December 12, 1871.
Damien Abraams scrambled into the hallway of his newly bought manor, in hopes of escaping the despicable cold that stood a few feet away from him. The doors shut eerily with the wind.
Its voice echoed throughout the room ringing with a slight pitch. Hurriedly, Damien jerked his worn coat off of his shoulders, placing it on the nearby hook with vigor. The monstrous snow smuggled its way into the house, swirling on to the tiles below. Sighing, Mr. Abraams glanced around the candle lit corridor, his eyes meeting with the infamous Rose Davis, the families’ resident maid.
“Good evening Mr. Abraams.” She uttered in a hushed tone.
“Good evening Rose,” Damien replied, “is Mary still awake?”
“Don’t fret,” Rose smiled, “your wife is in the parlor working with the painter.” Pleased, Mr. Abraams thanked Rose and walked passionately through the halls, in direction of the parlor.
Following the sounds of an energetic voice, he swerved a corner only to lay his eyes on his beloved wife. Mary Abraams turned, her face lighting up at the sight of her husband.
“Damien! Come, come!” She ushered with her hands excitingly, “Mr. Wilson has just finished the painting.” Placing himself by his loved one side he nodded towards the painter with affirmation. Mr. Wilson hauled the tarp off in a dramatic motion, revealing a completed portrait of a young girl. Her eyes beamed and her posture perfect. The expression on her face lacked all but happiness. Across the girl’s body laid a delicate onyx dress lined perfectly with an ivory lace. A star-like pattern spread itself around the cloth, creating a miniature galaxy at her feet. The child’s crimson hair, half curled, and half pulled up with a ribbon. Its mirage of elegance lingered upon her. And above the girl’s heart sat a beautiful pendant, colors varied from gold and bronze to construct an illusion beneath her neck. The pendant blended against her sun-kissed skin, producing the image of a midnight goddess in front of them.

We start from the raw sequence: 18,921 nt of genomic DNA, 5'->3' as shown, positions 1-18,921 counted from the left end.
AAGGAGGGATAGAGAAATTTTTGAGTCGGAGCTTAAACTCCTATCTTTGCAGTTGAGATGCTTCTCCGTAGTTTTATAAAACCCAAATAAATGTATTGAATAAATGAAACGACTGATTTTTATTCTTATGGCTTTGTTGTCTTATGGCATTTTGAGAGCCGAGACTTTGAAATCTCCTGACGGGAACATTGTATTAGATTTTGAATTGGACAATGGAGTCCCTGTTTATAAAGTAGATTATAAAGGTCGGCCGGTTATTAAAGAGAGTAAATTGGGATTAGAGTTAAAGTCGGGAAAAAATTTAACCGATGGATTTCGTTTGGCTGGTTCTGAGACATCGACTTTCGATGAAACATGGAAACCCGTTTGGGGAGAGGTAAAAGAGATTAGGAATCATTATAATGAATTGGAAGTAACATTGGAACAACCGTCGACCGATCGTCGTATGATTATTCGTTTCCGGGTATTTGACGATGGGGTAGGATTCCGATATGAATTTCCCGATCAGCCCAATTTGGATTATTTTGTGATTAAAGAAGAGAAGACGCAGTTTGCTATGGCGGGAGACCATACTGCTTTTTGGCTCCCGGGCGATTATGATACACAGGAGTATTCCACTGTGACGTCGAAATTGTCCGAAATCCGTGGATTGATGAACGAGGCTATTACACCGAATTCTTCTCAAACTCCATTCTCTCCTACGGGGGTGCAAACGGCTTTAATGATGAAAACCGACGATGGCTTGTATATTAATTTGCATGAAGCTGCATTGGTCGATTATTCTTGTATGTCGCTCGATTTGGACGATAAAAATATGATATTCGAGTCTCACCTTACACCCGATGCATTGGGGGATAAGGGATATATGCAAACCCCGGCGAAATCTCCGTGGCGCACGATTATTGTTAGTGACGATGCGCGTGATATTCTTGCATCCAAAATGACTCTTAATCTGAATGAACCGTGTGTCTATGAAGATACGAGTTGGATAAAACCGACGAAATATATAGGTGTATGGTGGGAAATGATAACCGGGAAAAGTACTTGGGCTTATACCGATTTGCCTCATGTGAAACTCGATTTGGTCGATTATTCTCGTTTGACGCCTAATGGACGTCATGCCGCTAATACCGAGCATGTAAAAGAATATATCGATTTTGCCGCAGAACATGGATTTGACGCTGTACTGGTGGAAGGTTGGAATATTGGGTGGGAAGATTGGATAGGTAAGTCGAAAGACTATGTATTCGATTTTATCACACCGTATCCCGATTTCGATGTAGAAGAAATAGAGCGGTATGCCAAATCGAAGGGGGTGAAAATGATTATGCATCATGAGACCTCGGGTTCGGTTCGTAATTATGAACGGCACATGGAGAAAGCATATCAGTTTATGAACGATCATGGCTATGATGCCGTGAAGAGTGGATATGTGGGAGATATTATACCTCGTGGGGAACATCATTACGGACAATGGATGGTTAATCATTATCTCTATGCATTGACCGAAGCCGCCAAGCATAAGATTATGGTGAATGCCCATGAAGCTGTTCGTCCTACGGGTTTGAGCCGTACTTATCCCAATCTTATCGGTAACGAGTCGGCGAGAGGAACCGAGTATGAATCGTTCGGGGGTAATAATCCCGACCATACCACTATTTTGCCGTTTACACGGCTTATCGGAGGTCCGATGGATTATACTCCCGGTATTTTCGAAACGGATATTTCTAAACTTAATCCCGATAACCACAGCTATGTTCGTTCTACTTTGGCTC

“Oh!,” Mrs. Abraams cried, “It’s absolutely beautiful” She reached up gently, her hands drifted atop the painting. Damien thanked Mr. Wilson, sending him on his way with a generously signed check.
Gazing back into the room he noticed his wife still stood in front of the portrait, hands fidgeting.
“Do you think she’ll like it?” Mary asked nervously.
“What?” Mr. Abraams inquired, surprised.
“It’s just that,” Mary paused, and then sighed. “Elizabeth has been so exhausted lately, what with all of the doctor’s appointments, I just want her to feel like herself again.” Mrs. Abraams concluded, her expression melancholic. Sighing, Damien hugged her.
“I know that you’re worried Mary, but everything is going to be alright,” Mr. Abraams explained, “you heard the doctor, only a few more check-ups and she’ll be back to normal.” She relaxed under his arms, feeling somewhat less upset.
“Besides,” Damien continued, “this is an important one, her 7th birthday!” Laughing, Mary glanced up at her husband.
“How is that special?” She questioned. Mr. Abraams stood, his face contorting into one of thought.
“Well, it’s special because it’s the only one,” he said triumphantly, pulling her back into a loving embrace.
“Besides, I have a feeling that this is one that’s going to be remembered forever.” Smiling, the couple stood in the fire lit room staring at each other. Thoughts filled with love, and the day that had yet to come. And it truly was something to be remembered, something for a very long time.